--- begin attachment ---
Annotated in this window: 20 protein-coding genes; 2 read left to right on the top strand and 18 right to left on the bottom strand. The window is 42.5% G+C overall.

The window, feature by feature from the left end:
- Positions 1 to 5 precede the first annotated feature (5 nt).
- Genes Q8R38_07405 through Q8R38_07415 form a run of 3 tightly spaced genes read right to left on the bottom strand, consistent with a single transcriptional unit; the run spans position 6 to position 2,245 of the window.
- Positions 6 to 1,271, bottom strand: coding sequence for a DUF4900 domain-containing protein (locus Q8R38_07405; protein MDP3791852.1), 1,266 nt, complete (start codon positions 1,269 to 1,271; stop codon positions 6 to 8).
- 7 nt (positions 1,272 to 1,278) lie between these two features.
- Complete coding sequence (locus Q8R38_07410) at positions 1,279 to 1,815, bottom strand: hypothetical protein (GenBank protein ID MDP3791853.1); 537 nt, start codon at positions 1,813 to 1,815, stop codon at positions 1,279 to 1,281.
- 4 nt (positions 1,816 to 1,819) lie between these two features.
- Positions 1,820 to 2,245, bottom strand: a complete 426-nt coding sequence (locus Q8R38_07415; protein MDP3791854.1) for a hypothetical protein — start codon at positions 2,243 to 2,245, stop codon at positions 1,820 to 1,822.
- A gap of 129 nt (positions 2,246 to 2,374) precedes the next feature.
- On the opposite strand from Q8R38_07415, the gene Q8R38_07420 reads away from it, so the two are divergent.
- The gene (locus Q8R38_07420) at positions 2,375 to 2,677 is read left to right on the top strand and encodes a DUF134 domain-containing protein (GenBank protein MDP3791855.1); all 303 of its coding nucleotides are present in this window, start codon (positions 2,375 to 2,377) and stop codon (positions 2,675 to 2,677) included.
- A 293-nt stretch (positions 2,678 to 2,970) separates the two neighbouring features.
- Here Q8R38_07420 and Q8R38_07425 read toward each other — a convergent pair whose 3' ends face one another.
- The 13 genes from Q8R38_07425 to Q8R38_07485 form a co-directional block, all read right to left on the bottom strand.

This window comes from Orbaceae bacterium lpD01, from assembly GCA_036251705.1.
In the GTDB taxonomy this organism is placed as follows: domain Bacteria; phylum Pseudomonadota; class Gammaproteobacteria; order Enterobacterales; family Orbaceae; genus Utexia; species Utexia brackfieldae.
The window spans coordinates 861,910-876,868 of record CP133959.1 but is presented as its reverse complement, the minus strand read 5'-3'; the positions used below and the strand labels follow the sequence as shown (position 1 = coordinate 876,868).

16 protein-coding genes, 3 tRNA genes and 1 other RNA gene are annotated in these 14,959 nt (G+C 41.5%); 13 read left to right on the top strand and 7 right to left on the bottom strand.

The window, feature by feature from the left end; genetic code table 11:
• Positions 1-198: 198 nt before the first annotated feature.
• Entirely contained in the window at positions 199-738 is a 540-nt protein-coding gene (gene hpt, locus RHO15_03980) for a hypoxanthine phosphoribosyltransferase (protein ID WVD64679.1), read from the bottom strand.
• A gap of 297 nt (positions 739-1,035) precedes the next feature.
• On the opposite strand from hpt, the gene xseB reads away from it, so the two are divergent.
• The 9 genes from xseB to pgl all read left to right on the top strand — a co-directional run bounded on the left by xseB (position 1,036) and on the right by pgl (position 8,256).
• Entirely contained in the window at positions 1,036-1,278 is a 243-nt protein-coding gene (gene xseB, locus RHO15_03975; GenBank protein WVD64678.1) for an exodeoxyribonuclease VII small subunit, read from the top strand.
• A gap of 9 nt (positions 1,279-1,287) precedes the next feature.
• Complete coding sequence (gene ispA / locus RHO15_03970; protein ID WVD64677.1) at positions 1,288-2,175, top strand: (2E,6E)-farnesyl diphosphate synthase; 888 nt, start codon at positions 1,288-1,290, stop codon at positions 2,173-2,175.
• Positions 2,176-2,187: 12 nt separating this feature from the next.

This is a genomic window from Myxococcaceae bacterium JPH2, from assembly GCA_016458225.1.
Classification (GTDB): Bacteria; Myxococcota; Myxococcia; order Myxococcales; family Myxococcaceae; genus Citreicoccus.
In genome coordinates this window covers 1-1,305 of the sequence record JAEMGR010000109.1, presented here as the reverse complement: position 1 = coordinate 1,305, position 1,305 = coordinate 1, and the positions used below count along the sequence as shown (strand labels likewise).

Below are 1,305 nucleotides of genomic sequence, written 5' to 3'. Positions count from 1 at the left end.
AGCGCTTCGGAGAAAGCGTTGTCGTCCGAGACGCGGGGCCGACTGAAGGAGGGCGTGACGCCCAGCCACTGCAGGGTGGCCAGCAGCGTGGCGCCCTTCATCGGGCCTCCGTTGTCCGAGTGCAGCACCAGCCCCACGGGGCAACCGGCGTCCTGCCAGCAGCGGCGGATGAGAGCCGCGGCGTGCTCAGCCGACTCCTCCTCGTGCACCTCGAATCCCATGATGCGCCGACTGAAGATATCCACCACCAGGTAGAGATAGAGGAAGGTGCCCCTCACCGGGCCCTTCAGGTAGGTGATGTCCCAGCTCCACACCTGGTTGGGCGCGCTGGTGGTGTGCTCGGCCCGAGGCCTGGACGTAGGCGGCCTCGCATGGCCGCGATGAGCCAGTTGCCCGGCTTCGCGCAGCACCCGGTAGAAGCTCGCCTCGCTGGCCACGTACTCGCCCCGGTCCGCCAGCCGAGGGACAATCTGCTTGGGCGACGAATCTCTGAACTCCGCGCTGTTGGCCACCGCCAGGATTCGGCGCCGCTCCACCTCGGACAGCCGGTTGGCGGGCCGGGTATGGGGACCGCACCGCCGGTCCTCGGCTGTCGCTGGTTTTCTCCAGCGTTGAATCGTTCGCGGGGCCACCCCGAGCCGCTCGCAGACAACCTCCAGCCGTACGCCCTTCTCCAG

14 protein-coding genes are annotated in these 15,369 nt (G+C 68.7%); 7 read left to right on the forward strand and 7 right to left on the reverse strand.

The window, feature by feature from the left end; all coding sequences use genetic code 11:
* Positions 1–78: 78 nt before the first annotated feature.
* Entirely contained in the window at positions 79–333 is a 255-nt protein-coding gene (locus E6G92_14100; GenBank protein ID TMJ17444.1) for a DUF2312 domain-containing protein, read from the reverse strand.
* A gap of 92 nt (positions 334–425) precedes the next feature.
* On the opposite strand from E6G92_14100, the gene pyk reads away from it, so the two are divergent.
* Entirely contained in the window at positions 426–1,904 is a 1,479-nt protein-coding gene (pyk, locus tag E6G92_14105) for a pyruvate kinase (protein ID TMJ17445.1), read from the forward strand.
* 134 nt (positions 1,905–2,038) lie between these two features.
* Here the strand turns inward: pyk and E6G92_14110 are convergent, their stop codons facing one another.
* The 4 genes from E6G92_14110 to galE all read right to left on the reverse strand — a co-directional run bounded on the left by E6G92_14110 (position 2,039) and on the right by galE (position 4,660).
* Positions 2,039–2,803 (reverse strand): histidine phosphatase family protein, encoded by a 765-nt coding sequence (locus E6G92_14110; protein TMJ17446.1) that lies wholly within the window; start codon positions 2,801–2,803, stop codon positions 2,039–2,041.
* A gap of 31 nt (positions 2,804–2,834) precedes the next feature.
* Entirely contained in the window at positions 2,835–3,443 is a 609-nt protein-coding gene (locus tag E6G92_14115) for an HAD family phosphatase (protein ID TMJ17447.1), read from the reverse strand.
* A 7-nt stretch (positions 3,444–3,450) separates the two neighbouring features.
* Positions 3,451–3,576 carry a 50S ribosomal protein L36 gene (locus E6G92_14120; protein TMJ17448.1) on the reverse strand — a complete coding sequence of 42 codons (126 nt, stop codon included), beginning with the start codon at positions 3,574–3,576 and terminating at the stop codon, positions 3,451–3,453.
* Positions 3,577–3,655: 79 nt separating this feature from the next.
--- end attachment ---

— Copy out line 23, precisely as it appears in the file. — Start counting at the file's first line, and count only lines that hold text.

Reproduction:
• A gap of 297 nt (positions 739-1,035) precedes the next feature.